Uzbekistan economy has achieved sustained high growth averaging 8.5% since 2006. The growth prospects for 2011 and beyond remain within a range of 8%-9%. The Government of Uzbekistan prioritizes industrial modernization, infrastructure development, and private sector development. Reliable and affordable electricity supply is vital in achieving these goals.
Uzbekistan is one of the most energy intensive and one of the highest electricity consumption countries in the world. A high energy intensity and electricity consumption relative to the size of economy mean high potential impacts for energy efficiency improvement. Energy efficiency is a strategic priority for Uzbekistan and ADB . It represents the least-cost and low-carbon solution to sustain energy security. It cuts the high energy intensity and increases energy productivity.
Efficient use of electricity can be promoted by appropriately accounting for every unit of power consumed. Minimizing commercial losses and identifying upgrades that would result in a lower technical loss help address energy efficiency. Uzbekistan suffers from high losses in the transmission and distribution system. State Joint Stock Company Uzbekenergo, the vertically integrated utility owned 100% by the government, estimates total system losses of nearly 20% (transmission losses of 2%-4% and distribution losses of 13%-15%), compared with around 5% in advanced countries. But the actual losses are considered to be higher with commercial losses in the range of 25% to 35%. Given that the total annual power supply in Uzbekistan is about 51,935 gigawatt-hour (GWh), a 1% loss reduction means savings of 520 GWh or $26 million a year.
Uzbekistan electrification rate is almost 100%. All connections are metered, billed according to the tariffs set for respective consumer categories. But the meters are generally old and/or unreliable. This has made it difficult for Uzbekenergo to appropriately account for use of electricity. Further, these electricity meters are easy to tamper. The existing electricity meters are of electromechanical type and were manufactured during 1960-1990. These meters have been in service well beyond their designed economic life and without recalibration, resulting in reduced measurement accuracy.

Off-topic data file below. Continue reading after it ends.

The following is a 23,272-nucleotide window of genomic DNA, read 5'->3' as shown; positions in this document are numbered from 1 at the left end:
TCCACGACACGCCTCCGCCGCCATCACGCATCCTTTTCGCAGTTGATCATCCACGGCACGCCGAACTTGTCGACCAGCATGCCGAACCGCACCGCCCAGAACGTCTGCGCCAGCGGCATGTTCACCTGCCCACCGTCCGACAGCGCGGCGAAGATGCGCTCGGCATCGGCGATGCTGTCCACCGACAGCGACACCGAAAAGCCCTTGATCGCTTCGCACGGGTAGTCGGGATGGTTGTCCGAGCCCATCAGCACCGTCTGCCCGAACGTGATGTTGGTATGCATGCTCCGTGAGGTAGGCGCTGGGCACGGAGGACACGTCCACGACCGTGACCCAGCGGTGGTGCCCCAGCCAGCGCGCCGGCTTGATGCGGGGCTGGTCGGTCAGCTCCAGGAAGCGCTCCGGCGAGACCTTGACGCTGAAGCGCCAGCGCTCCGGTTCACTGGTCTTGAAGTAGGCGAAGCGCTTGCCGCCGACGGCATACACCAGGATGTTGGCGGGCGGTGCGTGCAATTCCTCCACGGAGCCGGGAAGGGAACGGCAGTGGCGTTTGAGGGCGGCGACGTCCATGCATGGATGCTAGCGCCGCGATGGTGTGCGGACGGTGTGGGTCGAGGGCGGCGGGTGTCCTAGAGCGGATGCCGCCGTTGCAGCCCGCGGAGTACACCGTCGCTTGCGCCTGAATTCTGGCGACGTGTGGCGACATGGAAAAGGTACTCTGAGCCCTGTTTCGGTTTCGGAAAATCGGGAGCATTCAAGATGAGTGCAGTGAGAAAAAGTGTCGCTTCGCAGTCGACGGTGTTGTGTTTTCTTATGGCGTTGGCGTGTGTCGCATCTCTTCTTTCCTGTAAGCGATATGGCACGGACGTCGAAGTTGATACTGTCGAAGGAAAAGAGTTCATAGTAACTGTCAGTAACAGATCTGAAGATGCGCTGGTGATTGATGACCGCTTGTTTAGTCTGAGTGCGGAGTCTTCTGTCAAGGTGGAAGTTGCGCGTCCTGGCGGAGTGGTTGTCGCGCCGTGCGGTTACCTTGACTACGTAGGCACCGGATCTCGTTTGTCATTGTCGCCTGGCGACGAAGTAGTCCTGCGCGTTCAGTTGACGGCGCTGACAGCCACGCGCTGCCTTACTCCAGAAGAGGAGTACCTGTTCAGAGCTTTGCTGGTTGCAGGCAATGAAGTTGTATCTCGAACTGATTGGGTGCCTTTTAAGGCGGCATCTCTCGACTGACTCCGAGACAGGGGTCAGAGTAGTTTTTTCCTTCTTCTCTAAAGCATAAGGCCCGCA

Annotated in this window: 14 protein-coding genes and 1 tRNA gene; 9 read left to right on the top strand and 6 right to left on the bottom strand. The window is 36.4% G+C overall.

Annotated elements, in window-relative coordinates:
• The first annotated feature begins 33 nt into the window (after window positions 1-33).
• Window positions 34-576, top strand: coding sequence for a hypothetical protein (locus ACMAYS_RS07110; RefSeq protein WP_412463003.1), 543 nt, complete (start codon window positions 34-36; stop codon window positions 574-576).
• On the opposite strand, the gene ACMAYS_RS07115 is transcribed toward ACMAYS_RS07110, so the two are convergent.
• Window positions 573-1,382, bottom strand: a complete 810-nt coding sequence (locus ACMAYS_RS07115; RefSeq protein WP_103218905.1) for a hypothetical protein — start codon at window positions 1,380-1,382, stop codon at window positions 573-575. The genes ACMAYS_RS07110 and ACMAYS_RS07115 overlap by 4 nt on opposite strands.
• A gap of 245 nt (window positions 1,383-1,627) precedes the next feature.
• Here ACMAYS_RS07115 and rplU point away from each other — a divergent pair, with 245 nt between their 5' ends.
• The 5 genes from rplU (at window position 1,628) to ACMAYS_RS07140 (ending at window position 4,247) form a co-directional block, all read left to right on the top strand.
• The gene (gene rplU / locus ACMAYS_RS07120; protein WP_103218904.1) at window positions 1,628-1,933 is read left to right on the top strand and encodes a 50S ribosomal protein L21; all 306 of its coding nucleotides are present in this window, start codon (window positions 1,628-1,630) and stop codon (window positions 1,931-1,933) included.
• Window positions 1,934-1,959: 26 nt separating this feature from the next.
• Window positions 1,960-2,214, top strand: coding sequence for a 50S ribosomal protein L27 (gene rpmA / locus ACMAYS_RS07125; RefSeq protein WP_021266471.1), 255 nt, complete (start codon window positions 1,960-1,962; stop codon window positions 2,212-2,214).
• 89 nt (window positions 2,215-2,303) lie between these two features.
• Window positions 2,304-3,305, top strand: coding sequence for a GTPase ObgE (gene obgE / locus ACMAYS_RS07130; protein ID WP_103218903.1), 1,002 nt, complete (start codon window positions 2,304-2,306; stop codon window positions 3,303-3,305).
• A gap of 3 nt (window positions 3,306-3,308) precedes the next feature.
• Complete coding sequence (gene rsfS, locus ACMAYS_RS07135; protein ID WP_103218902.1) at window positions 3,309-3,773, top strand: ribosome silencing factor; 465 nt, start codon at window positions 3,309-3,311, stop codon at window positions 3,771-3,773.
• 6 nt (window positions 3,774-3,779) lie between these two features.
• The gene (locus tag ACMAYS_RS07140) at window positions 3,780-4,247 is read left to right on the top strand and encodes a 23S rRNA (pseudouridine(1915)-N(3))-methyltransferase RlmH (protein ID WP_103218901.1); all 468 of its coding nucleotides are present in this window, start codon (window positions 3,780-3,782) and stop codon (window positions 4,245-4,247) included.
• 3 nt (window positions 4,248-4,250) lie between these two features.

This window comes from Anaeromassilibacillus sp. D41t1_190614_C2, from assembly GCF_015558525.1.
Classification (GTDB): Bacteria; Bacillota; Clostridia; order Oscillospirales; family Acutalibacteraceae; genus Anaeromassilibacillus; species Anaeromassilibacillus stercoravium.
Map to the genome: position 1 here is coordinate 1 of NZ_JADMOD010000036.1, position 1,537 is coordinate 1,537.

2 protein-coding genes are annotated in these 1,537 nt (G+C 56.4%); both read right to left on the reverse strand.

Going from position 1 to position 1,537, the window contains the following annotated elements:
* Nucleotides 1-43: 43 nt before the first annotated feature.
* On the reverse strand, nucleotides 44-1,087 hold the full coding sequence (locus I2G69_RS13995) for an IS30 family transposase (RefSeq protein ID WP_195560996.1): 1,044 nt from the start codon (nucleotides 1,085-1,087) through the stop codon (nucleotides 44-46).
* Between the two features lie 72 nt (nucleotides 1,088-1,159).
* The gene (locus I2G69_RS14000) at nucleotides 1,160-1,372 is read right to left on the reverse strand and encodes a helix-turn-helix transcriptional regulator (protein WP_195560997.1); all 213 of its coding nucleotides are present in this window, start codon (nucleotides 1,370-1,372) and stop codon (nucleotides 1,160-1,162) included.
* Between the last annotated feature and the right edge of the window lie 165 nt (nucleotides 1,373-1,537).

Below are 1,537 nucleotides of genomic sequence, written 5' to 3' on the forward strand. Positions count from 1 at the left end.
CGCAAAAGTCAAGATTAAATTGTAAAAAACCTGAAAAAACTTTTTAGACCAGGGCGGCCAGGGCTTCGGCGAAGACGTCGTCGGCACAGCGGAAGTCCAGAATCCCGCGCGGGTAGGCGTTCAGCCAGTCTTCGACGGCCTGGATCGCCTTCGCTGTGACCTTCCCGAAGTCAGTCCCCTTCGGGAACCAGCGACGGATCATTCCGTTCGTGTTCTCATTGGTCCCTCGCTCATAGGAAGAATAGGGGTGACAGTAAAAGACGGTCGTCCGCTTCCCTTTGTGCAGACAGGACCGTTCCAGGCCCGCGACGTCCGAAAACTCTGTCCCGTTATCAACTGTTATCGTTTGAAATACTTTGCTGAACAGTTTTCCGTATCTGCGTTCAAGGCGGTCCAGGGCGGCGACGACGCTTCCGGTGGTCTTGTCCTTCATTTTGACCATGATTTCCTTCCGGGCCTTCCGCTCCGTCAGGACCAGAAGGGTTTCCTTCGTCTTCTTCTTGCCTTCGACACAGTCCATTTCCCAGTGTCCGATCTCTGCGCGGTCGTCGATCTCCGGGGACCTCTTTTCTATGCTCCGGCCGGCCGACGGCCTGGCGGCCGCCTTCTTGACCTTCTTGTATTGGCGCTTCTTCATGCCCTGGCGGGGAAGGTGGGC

Not all meters are regularly read due to meter reading personnel shortage. As a result, customers read their meters themselves, but this is subject to under-reporting of consumption. Under-reporting is further compounded by meter readers (controllers) who are not able to effectively read the meters and collect revenue. Most meters are installed inside the house. Controllers can either decide to disconnect the customers immediately for past unpaid consumption or overlook the excess consumption and enter a lower than actual reading into the system.
Uzbekenergo, with an internal budget of $32 million, is installing bulk revenue meters, capable of accurately measuring and reporting interval demand at high/medium voltage large industrial customers and transmission/distribution interfaces (to be completed by the end of 2014). The installation of AEM system that encompasses low voltage residential and small commercial customers will provide the missing link for accurate measurement of losses in various system components, allowing focusing of the loss reduction efforts on feeders with the highest losses.
Uzbekenergo has already undertaken several pilot automated and advanced metering projects in Tashkent for 53,000 consumers. The pilot schemes were generally successful in reducing commercial and collection losses, resulting in substantial revenue increases. It was found that the effective metering functionalities were two-way communication that allows remote connection and disconnection, anti-theft and anti-bypassing. But integration was difficult because of the different and incompatible technologies used. Building on the experience of the pilot projects in Tashkent, Uzbekenergo and the government plan to integrate and expand the AEM system to all 4.5 million customers in phases.
AEM, known as "smart metering", is a technology with digital meters that allows two-way communication between the utility and consumers. AEM enables the utility to remotely monitor, and if necessary, disconnect the supply without sending reading personnel to the site, and the consumers to have access to power usage information more frequently, possibly on real time. It is an effective tool in loss identification and useful in addressing commercial losses, and low tariff collection. The AEM system will incorporate both pre-paid and post-paid modes of payment. Uzbekenergo, thus, expects to use AEM technology to increase energy efficiency through loss reduction, and potentially through demand side management.
The project follows the ADB strategy for Uzbekistan, which includes focus on energy efficiency and reliable power supply. It will be ADB's second intervention in Uzbekistan's power sector.